From the mountains of Kashmir to the lush green dense tropics of Japanese occupied Burma, Bimal Roy’s second film in this series, Pahela Aadmi (1950), deals with a love story and a troubling biographical legacy. As Kumar and Lata are set to be wed, a nationalist freedom fighter named Chandra Subhash Bhose rises as the head of the Indian National Army. His call to Indians everywhere is “Give me your blood, and I will give you freedom.” Bose’s legacy is troubled. While his valiant efforts to stir national pride against the British Empire was championed by many, his tactics included siding with Nazi Germany and the Imperial Japanese Army to do so. The film itself is troubling in retrospect, leading with a hagiographic message on Bose’s legacy without mentioning his moral failures. Yet Bimal Roy’s ability to juggle moral conflicts of intangibles like love, patriotism, and personal will turn Pahela Aadmi into a lasting subjective viewing experience. Kumar eventually leaves Lata to fight in the INA. His heart wars with itself — he must contribute for the liberation of his people, but is all the bloodshed worth it? Pahela Aadmi sits in conflict as a movie struggling to justify the violence of devout nationalism with a righteous fight against British imperial rule that has left hundreds of thousands of innocent Indians dead.
One of the major events following British colonial rule was the Partition, an era of violent upheaval that formed the border between India and Pakistan. It has had lasting detrimental effects on both countries, from xenophobia, regicide, and several all-out wars. Over the decades the farcical nature of the “differences” between Indians and Pakistanis has grown. Vinod Ganantra’s Heda Hoda (2003) is a satirical children’s film on the issue, focusing on a group of boys tasked with finding “outsiders” in their Indian village who may have crossed the border from Pakistan and reporting them to the police. As they search around, they keep mistaking people they know for immigrants. One of the boys, Sonu, accidentally crosses the border into Pakistan after searching for his father’s camel. Ganatra’s light-hearted approach unearths the absurdities of national identity and enmity towards the “other” by blurring the lines of religion and identity along with the line created during the Partition.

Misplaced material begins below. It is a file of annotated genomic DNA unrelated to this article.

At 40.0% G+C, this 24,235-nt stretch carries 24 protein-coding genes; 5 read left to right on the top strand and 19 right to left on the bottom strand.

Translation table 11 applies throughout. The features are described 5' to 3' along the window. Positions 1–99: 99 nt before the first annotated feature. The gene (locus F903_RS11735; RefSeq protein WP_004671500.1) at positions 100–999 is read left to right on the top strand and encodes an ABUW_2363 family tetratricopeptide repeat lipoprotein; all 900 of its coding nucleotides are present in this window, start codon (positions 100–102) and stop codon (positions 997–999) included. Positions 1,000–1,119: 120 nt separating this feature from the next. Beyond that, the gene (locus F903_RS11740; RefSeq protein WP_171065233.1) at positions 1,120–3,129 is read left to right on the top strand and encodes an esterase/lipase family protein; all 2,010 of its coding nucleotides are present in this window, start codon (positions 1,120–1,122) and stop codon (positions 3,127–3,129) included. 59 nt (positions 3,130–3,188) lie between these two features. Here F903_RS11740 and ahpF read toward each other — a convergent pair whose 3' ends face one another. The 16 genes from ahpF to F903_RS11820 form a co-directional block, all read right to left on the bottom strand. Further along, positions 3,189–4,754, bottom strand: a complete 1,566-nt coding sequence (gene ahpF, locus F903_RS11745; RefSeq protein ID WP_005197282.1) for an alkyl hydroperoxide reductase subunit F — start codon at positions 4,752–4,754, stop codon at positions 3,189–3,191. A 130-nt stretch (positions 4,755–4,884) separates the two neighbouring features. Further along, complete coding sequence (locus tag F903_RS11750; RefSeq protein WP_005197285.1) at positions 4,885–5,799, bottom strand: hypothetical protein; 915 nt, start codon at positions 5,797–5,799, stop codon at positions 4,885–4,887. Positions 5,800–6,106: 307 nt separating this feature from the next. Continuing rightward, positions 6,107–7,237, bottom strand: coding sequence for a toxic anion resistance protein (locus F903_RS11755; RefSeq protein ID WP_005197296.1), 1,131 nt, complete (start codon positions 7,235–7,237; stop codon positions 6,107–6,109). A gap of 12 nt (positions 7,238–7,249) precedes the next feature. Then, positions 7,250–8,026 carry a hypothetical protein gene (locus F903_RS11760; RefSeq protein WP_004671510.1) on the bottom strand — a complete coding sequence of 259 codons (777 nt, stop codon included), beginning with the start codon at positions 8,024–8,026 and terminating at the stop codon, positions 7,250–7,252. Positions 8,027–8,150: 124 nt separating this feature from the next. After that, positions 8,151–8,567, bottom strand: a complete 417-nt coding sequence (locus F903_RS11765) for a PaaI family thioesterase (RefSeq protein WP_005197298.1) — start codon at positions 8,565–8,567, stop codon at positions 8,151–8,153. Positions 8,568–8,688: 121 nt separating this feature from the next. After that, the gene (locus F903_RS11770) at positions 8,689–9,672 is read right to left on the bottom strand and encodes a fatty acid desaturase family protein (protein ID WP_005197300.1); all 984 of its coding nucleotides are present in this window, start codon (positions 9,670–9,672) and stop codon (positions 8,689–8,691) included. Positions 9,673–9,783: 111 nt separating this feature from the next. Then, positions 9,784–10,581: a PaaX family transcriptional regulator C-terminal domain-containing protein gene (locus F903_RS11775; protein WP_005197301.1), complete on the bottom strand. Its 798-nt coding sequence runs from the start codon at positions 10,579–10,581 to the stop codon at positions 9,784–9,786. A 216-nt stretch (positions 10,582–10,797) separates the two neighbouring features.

The final film, and probably the one with the most renown of the five I’ve mentioned here, is Shyam Benegal’s The Making of the Mahatma (1996), considered for all intents and purposes, India’s own response to the globally popular Gandhi by Richard Attenborough. Equally fictionalized, but much more concerned with the person rather than the accomplishments, the movie concerns a court case for a wealthy Indian in South Africa that Gandhi takes up, and eventually through his time there becomes embroiled in the fight against the British Empire. The movie is anchored by a wonderful performance from Rajit Kapur, who gives Gandhi an eager but easily irritable demeanor, a contrast from the astute and patient rendition of Ben Kingsley. Benegal’s film wastes no time setting the hierarchy of South Africa, and positions Indian and Muslim players in the society as a unique position of abused subordinate to the colonialists, yet, given limited and begrudging access to the institutions of power that the Black citizens are denied.
While these five movies were selected for their exclusivity, this program also offers other wonderful classics like Mani Ratnam’s ethereal classic Roja (1992) which features one of the greatest soundtracks of all time, Rajkumar Santoshi ’s The Legend of Bhagat Singh (2002),about Gandhi’s lesser known but equally important fellow revolutionary Bhagat Singh, and one of my favorite Indian movies of all time, Satyajit Ray’s Ghare Baire (1984), an adaptation of Rabindranath Tagore’s novel in which a Hindu nationalist uprising during the Partition of Bengal disrupts the passive life of a rich couple. These films are also available currently on other streaming platforms too. These and many more are available until August 21 on the NFDC site.